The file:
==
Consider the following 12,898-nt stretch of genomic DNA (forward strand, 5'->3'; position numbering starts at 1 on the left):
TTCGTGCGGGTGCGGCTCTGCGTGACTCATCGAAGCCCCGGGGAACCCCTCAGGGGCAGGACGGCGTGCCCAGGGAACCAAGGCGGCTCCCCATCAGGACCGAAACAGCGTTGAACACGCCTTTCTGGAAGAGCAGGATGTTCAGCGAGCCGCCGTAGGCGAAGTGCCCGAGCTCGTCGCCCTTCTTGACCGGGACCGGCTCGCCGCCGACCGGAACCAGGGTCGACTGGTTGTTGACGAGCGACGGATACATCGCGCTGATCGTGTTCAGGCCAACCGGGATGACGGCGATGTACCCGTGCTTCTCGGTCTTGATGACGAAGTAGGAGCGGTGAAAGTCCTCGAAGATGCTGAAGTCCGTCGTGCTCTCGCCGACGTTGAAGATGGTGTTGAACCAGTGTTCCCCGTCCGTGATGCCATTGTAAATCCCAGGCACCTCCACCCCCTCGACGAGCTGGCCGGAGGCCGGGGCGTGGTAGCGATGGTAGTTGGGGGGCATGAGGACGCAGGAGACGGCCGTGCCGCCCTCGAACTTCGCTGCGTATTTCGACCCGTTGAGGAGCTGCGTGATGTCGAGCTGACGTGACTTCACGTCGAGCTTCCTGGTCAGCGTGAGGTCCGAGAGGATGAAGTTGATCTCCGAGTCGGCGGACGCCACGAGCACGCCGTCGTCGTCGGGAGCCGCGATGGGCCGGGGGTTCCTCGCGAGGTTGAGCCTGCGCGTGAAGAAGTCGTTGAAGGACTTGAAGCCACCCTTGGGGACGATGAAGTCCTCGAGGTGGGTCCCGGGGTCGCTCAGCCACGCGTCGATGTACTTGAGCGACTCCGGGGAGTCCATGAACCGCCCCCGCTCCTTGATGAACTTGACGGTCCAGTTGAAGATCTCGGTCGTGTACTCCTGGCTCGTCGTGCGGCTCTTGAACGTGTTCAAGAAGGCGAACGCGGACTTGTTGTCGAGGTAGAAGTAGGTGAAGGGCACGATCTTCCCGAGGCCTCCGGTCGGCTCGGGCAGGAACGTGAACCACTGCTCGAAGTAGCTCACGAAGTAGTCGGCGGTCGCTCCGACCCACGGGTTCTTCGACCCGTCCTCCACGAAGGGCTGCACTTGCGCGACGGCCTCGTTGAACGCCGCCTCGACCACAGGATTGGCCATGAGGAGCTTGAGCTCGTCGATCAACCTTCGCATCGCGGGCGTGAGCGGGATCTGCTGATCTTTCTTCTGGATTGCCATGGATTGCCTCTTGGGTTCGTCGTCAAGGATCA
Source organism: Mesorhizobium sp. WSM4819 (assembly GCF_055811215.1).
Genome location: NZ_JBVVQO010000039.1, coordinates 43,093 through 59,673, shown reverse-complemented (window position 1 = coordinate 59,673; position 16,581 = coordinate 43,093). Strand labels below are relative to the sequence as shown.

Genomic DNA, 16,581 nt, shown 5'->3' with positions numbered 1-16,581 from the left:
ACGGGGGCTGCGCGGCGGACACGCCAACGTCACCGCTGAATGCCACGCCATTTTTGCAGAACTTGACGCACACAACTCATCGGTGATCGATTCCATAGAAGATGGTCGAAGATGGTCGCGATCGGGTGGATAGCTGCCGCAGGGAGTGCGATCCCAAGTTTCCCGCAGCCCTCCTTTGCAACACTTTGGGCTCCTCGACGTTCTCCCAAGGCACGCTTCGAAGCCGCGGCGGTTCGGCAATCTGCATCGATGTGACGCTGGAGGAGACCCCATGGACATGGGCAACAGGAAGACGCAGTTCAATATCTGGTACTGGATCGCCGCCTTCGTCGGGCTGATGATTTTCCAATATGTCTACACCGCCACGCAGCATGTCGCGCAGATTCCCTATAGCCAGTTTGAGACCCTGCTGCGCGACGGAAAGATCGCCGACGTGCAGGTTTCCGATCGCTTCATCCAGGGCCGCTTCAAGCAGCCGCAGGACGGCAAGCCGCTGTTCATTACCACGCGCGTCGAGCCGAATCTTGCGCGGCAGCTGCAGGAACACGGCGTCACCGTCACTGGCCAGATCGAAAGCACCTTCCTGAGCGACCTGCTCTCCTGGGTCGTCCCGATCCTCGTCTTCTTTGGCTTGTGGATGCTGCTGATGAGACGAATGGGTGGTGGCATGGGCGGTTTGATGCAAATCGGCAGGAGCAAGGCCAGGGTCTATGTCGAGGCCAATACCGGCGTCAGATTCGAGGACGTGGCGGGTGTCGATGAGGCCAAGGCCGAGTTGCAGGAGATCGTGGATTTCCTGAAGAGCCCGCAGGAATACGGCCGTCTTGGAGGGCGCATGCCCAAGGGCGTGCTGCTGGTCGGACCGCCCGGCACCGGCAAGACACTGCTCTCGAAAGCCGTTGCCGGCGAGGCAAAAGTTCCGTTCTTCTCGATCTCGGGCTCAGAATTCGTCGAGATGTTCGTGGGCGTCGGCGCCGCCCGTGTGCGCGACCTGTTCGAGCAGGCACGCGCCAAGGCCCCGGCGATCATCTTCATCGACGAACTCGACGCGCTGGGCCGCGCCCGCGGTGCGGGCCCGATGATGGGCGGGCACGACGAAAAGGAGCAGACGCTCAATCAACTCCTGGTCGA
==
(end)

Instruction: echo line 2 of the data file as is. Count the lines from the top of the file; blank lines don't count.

TTCGTGCGGGTGCGGCTCTGCGTGACTCATCGAAGCCCCGGGGAACCCCTCAGGGGCAGGACGGCGTGCCCAGGGAACCAAGGCGGCTCCCCATCAGGACCGAAACAGCGTTGAACACGCCTTTCTGGAAGAGCAGGATGTTCAGCGAGCCGCCGTAGGCGAAGTGCCCGAGCTCGTCGCCCTTCTTGACCGGGACCGGCTCGCCGCCGACCGGAACCAGGGTCGACTGGTTGTTGACGAGCGACGGATACATCGCGCTGATCGTGTTCAGGCCAACCGGGATGACGGCGATGTACCCGTGCTTCTCGGTCTTGATGACGAAGTAGGAGCGGTGAAAGTCCTCGAAGATGCTGAAGTCCGTCGTGCTCTCGCCGACGTTGAAGATGGTGTTGAACCAGTGTTCCCCGTCCGTGATGCCATTGTAAATCCCAGGCACCTCCACCCCCTCGACGAGCTGGCCGGAGGCCGGGGCGTGGTAGCGATGGTAGTTGGGGGGCATGAGGACGCAGGAGACGGCCGTGCCGCCCTCGAACTTCGCTGCGTATTTCGACCCGTTGAGGAGCTGCGTGATGTCGAGCTGACGTGACTTCACGTCGAGCTTCCTGGTCAGCGTGAGGTCCGAGAGGATGAAGTTGATCTCCGAGTCGGCGGACGCCACGAGCACGCCGTCGTCGTCGGGAGCCGCGATGGGCCGGGGGTTCCTCGCGAGGTTGAGCCTGCGCGTGAAGAAGTCGTTGAAGGACTTGAAGCCACCCTTGGGGACGATGAAGTCCTCGAGGTGGGTCCCGGGGTCGCTCAGCCACGCGTCGATGTACTTGAGCGACTCCGGGGAGTCCATGAACCGCCCCCGCTCCTTGATGAACTTGACGGTCCAGTTGAAGATCTCGGTCGTGTACTCCTGGCTCGTCGTGCGGCTCTTGAACGTGTTCAAGAAGGCGAACGCGGACTTGTTGTCGAGGTAGAAGTAGGTGAAGGGCACGATCTTCCCGAGGCCTCCGGTCGGCTCGGGCAGGAACGTGAACCACTGCTCGAAGTAGCTCACGAAGTAGTCGGCGGTCGCTCCGACCCACGGGTTCTTCGACCCGTCCTCCACGAAGGGCTGCACTTGCGCGACGGCCTCGTTGAACGCCGCCTCGACCACAGGATTGGCCATGAGGAGCTTGAGCTCGTCGATCAACCTTCGCATCGCGGGCGTGAGCGGGATCTGCTGATCTTTCTTCTGGATTGCCATGGATTGCCTCTTGGGTTCGTCGTCAAGGATCA